I plugged the hand into Equilab, and depending on how likely CO is to raise his flushdraws, you have just about 40% equity against him. If he raise all his flushdraws, its a little bit more, if he never raise a flushdraw, its less. This is just about, what you need factoring in the overlay from MP and ICM, so if MP folds, you are doing sort of ok but not really making money.

However some percentage of the time they will both call. Then you are paying 20BB to win a pot of 70BB, and you only need 28,6% equity in chip EV. To account for ICM lets round it up to 30% though. And here is where, it begin to look bad, because with the ranges, I assigned them, Equilab say, you only have 26,5%. These numbers are of course not exact, since they will depend on, how they actually construct their ranges. But it does look like, the spot is break even at best, so I would fold and and look for a better spot to risk my stack.
 
theANMATOR

theANMATOR

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Well thats certainly a pickle. I think i would fold this one.

No chance that 66 is good here. And even if you shove and manage to get one fold and go vs some flush draw with 2 overs, that would still give him ~60% to win.

So you only really hoping to catch 6 outs for straight, kind of 8 but if someone s holding flush draw he probably going with it.

6 outs ~24% to win pot is 10 you have 20, not worth it.

What did you do?

EDIT:
And even if nobody have FD you would still need to get 2 calls to play you straight draw profitably here. 10 bb + 20bb heads up is not enough. And yeah ofc calling is not an option.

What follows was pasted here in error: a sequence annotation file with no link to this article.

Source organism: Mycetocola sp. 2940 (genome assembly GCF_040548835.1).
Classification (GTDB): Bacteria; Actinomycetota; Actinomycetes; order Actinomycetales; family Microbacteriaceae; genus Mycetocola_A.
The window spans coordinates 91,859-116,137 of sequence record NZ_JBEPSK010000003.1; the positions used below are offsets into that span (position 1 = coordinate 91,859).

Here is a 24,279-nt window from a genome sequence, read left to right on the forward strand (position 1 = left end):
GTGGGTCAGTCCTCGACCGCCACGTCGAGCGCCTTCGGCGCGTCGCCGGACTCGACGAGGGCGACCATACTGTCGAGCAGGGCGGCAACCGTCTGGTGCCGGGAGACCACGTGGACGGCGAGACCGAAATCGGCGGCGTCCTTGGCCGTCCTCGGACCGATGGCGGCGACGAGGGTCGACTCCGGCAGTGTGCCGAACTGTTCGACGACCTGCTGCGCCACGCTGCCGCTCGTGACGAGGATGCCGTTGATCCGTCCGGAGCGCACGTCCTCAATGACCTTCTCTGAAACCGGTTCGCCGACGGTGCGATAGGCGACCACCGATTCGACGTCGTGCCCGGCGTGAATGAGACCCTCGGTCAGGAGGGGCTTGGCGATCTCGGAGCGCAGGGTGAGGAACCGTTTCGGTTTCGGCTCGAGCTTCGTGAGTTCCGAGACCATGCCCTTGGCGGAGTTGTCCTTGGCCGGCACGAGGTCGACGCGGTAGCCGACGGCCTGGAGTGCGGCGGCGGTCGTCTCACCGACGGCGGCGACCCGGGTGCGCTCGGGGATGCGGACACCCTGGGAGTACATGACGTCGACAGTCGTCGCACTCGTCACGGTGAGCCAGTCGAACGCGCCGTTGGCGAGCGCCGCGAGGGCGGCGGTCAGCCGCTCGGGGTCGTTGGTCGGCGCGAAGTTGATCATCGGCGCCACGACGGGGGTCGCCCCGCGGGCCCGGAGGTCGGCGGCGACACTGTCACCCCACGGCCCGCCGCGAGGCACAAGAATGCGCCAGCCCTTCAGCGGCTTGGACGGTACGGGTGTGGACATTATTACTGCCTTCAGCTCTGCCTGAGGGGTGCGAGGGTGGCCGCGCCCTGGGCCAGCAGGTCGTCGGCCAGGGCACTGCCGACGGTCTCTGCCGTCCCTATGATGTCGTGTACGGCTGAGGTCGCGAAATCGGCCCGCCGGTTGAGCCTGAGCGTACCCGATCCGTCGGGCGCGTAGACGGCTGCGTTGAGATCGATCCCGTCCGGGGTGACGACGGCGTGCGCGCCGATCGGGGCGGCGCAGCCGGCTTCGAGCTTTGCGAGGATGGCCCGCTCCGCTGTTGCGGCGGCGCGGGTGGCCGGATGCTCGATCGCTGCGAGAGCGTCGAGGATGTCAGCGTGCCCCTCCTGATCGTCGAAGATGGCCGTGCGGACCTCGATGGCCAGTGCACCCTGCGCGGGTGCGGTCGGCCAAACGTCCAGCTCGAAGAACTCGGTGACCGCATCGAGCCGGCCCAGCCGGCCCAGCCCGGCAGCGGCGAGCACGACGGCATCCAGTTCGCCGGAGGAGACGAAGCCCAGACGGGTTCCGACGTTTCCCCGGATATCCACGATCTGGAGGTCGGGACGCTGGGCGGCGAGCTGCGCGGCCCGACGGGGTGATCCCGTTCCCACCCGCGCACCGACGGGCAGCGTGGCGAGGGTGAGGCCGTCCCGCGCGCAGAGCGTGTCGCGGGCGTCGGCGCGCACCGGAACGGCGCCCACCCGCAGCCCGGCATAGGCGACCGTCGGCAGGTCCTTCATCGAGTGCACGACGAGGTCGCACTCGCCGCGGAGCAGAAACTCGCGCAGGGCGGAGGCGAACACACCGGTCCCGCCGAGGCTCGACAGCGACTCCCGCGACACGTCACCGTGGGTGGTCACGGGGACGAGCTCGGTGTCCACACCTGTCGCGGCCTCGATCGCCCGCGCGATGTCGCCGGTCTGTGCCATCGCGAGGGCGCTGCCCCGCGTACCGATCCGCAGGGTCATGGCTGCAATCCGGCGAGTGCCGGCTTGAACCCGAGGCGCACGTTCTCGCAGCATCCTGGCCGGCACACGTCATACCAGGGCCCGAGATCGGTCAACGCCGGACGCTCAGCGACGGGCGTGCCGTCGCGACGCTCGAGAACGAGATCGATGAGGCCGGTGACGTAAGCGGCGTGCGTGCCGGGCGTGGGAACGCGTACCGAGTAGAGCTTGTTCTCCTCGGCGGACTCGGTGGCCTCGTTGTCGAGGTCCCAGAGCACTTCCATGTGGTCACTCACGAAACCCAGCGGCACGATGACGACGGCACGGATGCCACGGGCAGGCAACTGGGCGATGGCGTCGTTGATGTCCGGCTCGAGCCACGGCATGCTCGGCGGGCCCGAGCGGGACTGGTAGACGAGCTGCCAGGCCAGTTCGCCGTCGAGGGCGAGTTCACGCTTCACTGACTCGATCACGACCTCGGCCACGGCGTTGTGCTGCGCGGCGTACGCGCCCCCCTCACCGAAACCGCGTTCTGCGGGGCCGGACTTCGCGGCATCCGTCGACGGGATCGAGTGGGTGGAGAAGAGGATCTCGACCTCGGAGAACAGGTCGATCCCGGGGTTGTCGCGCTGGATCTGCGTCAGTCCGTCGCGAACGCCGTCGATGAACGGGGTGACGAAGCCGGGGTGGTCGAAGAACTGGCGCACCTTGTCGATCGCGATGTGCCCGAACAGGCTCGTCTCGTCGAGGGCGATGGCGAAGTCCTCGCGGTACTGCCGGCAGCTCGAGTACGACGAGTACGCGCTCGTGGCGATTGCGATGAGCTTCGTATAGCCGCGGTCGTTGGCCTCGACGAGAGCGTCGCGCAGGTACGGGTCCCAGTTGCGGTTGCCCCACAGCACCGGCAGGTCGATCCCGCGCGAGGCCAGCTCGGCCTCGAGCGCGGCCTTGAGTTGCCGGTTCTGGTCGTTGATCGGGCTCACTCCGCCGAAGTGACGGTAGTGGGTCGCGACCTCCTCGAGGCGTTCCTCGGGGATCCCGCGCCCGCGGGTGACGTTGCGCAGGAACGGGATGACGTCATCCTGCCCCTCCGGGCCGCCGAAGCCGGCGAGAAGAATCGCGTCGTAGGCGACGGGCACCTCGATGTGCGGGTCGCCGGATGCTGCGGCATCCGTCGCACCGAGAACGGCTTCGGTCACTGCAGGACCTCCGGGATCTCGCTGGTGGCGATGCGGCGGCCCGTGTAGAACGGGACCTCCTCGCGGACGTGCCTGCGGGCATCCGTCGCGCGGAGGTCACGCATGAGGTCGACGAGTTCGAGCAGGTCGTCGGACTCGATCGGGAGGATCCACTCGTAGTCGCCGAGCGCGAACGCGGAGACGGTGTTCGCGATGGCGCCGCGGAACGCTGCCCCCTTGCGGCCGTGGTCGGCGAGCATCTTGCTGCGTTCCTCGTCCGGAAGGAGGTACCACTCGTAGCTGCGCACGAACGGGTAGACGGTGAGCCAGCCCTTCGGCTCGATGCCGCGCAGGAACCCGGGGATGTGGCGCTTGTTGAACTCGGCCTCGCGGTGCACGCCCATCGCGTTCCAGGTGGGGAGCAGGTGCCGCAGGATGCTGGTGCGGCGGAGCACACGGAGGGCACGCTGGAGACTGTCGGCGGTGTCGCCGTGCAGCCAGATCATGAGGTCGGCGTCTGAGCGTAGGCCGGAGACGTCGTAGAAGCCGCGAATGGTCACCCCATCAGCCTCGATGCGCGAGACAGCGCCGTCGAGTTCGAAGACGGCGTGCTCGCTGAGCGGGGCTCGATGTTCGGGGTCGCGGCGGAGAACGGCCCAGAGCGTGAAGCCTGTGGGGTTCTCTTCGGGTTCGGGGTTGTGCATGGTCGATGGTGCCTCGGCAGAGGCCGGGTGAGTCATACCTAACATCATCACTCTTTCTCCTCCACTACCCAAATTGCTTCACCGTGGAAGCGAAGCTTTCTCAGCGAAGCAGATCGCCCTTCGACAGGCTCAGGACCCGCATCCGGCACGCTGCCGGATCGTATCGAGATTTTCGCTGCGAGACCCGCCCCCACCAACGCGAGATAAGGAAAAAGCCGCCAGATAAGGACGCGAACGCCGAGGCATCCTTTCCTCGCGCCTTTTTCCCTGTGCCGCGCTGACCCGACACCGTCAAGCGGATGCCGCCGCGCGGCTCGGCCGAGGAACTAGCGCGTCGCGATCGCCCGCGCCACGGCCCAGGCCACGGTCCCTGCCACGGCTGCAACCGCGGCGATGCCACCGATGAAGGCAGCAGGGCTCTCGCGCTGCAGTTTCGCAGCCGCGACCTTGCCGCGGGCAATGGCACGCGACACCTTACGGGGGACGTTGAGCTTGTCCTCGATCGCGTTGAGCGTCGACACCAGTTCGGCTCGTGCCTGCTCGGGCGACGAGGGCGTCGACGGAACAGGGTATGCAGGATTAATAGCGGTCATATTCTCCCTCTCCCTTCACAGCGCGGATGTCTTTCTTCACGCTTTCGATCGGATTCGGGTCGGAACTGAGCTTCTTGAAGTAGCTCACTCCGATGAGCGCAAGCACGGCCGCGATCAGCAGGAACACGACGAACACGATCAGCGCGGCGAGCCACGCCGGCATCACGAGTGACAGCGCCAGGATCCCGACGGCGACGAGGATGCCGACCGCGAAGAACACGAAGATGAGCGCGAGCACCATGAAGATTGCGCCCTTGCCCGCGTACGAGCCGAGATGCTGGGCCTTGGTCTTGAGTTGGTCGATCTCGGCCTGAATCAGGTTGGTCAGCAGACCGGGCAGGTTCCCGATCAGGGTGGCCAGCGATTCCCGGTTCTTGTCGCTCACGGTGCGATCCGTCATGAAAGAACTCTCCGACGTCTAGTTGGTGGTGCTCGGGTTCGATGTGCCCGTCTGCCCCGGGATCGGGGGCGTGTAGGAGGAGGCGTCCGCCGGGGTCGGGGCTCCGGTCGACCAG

Great points abgvedr. I didn't even run the numbers on this hand. So I will and see what we come up with - assuming each opponent can have the same range of hands.
Since each opponent is essentially an unknown I'm assigning a reasonable 23.38% range
This includes All pocket pair - since they are all either overs, or they are sets, or they are connectors to the straight.
All suited Aces - of hearts, except A/6. All suited Kings of hearts, except K/6, QJ thru Q/9 of hearts, J/T thru J/8 of hearts T/9 thru T/7 of hearts and all other suited heart connectors all the way down to 5/4 suited of hearts. Except 9/6, 8/6, 7/6, 6/5, 6/4 can not be included since I hold the 6 of hearts.
And I also threw in 9/8 thru 5/4 off and A/2, A/3 off since they are marginal gutshots - and this is the micros - and we all know how micro players love to continue with their aces. :)

WOW - running that range 66s are 43.4% vs 28.30% for both villains. I mentally put my hand in this situation at about 30% at best.

This range is OF COURSE pretty wide - but none of the hand are unreasonable - and we can not exclude any hands just because it make less sense. Since these players are unknown we do not know how they would play pocket 33s here - we do not know how they would play overs, nor sets, nor OESDs.
We have to include a range where all hands that connect with this board are included.
Sure - one of these opponents most likely has an over pair, one opponent might have just flopped the nuts here, but we do not know - so we have to run the numbers as if they could have any of the hands that connect - within reason.

I attached an image of the ranges from Equilab for clarity.

I'm going to wait for a couple other CC members to provide comment before I say what I did and the results.